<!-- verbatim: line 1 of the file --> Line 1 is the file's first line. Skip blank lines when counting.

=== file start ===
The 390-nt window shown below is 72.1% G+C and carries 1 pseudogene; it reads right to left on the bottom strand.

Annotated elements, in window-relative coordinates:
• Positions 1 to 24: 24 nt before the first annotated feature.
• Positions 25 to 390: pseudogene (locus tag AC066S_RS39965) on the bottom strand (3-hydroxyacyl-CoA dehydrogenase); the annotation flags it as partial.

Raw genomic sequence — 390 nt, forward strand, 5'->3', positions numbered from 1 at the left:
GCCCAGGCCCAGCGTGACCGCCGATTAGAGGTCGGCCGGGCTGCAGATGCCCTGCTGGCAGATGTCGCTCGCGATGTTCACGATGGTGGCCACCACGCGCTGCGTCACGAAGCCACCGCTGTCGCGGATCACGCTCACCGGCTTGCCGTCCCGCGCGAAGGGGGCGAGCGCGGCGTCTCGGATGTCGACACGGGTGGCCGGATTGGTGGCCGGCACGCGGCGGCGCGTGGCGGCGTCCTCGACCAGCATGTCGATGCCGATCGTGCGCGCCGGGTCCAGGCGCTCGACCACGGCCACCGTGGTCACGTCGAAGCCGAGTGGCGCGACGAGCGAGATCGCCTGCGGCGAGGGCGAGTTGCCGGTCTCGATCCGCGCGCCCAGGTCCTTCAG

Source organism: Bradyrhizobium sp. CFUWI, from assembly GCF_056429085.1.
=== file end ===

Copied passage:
The 390-nt window shown below is 72.1% G+C and carries 1 pseudogene; it reads right to left on the bottom strand.